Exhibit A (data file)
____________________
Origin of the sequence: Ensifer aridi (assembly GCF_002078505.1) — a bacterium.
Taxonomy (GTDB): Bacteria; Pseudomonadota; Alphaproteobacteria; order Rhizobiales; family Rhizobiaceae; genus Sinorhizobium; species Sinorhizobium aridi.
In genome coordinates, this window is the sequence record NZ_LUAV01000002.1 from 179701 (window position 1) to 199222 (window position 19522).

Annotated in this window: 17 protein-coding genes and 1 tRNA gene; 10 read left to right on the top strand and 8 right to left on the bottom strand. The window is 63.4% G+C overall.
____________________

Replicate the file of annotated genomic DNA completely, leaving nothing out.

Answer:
Origin of the sequence: Ensifer aridi (assembly GCF_002078505.1) — a bacterium.
Taxonomy (GTDB): Bacteria; Pseudomonadota; Alphaproteobacteria; order Rhizobiales; family Rhizobiaceae; genus Sinorhizobium; species Sinorhizobium aridi.
In genome coordinates, this window is the sequence record NZ_LUAV01000002.1 from 179701 (window position 1) to 199222 (window position 19522).

Annotated in this window: 17 protein-coding genes and 1 tRNA gene; 10 read left to right on the top strand and 8 right to left on the bottom strand. The window is 63.4% G+C overall.